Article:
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Progression of the Bi-Directional Hydrofoil

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ronnie
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Re: Progression of the Bi-Directional Hydrofoil

Postby ronnie » Thu Jan 02, 2014 11:51 am

I think the twintip foil is more interesting at the moment than directional foils.
Directional foils are easy to figure out in technical terms and will be the most efficient.
They are now at the stage where making them cheaper is almost the most important part.

Twintip foils are a very interesting compromise and I will be interested to see where they end up.
Until they have been developed to somewhere near where they can go, we don't know the limits.

They may have a place for beginners. Something may be found that has applications elsewhere.
Its a new research area.

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Peter_Frank
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Re: Progression of the Bi-Directional Hydrofoil

Postby Peter_Frank » Thu Jan 02, 2014 8:53 pm

Hawaiis wrote:For a beginner to start on a directional surfboard is like a teenager trying to learn on a stick shift car. It is possible, but just harder.


I think we are off topic now...

But I dont agree, and have returned to teaching (not often anymore, mostly friends) on directionals again, as I find it works easier and better.

You have got more hold from the fins, for one.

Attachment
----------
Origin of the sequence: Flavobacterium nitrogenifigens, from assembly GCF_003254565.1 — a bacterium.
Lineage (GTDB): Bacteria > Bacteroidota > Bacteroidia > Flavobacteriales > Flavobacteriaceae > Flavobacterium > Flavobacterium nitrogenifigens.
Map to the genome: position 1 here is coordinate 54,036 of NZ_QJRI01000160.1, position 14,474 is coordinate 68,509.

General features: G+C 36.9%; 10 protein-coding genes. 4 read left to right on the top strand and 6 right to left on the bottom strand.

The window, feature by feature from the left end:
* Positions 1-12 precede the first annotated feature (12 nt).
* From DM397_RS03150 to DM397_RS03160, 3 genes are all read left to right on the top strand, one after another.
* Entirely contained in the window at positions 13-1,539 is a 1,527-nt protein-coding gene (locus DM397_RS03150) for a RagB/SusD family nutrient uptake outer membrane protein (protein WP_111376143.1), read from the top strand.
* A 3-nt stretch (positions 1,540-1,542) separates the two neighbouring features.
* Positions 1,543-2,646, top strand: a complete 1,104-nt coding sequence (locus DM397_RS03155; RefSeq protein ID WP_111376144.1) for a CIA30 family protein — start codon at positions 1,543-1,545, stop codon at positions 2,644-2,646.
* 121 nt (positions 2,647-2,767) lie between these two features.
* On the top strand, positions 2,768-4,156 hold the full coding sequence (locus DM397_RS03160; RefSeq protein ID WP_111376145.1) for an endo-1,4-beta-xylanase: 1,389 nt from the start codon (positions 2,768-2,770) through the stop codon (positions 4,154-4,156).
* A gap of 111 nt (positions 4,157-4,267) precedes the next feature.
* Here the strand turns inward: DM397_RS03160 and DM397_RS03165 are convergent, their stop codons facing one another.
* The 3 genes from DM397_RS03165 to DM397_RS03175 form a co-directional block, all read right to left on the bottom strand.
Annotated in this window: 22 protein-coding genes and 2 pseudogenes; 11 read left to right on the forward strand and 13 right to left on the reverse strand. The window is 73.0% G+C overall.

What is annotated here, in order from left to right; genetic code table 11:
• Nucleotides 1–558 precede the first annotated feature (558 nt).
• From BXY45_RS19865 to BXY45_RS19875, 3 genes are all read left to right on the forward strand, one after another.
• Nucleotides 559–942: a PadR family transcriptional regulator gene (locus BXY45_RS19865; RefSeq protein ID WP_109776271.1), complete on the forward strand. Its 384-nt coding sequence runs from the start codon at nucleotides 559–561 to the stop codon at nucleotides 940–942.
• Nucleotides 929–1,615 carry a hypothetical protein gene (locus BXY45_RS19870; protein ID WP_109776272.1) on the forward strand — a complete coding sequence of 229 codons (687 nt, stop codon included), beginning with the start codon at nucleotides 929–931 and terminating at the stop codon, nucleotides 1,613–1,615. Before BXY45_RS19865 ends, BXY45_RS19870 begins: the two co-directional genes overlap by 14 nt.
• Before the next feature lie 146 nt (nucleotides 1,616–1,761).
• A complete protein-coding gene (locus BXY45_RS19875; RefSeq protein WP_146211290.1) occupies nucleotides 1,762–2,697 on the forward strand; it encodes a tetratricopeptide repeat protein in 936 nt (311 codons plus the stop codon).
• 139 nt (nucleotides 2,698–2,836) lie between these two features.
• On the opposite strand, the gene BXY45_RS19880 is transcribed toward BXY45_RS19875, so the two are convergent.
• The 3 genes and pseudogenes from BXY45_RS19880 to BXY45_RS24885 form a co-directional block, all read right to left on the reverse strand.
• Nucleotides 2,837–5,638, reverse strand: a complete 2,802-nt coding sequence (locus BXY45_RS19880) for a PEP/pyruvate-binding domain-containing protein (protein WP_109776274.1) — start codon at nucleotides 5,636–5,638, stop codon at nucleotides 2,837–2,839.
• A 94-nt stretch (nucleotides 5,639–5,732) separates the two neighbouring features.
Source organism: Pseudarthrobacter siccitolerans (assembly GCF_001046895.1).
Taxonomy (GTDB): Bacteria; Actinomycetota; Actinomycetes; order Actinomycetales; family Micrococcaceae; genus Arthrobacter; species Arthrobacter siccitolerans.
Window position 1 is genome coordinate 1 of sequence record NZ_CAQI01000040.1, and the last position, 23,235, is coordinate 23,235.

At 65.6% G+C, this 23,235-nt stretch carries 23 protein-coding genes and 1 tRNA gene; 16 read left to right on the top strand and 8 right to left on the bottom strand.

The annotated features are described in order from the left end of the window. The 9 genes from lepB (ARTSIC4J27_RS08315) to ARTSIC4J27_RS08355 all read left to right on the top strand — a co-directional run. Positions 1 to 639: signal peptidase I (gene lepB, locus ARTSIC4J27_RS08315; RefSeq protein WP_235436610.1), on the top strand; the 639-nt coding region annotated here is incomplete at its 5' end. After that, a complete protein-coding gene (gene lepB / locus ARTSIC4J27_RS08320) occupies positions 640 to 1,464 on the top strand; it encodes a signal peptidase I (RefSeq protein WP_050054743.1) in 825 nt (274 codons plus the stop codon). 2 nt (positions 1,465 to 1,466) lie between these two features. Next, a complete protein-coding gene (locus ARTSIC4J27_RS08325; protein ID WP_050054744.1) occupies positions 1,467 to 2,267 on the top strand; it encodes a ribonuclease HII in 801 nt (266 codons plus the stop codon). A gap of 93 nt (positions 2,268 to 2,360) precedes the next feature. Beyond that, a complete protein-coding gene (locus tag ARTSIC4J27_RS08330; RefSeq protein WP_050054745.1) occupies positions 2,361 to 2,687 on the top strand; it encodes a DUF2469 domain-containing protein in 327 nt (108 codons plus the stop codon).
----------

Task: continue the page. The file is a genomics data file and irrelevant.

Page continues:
And you get a natural motion in the right direction standing natural, without having to stand awkvard with one leg bent (and remember to as a newbee).

Both of above means beginners can ride in a much shorter amount of time :D , and avoid the typical "side skipping" every single beginner otherwise experiences on a TT :(

Furthermore, you have a board with more buoyancy, so much easier to KEEP going when new, and you dont have the kite control yet.

It will even be much easier to learn to go upwind, and get even more "practice" on the water, instead of walking back on the beach :naughty:

So going back to the roots (we all started on directionals the first many years), makes sense nowadays, where a lot (most ?) ends up on directionals anyways now (or maybe even their only goal, if into waveriding, or a pre surfer or windsurfer, or into light wind kitesurf or racing or foilboarding)

The times are a-changing, great to see that :thumb:

But as said - I think it is somewhat off topic (or ?)

8) Peter

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Hawaiis
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Re: Progression of the Bi-Directional Hydrofoil

Postby Hawaiis » Thu Jan 02, 2014 9:08 pm

I too learn to drive with a stick shift. More control, faster and better fuel economy. Just a little harder to learn.

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Peter_Frank
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Re: Progression of the Bi-Directional Hydrofoil

Postby Peter_Frank » Thu Jan 02, 2014 9:16 pm

My point was/is, I think it is easier to learn kitesurfing on a directional :thumb:

(not talking race or hydrofoil here - just basic kitesurfing for the very first time)

8) Peter

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Hawaiis
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Re: Progression of the Bi-Directional Hydrofoil

Postby Hawaiis » Thu Jan 02, 2014 9:32 pm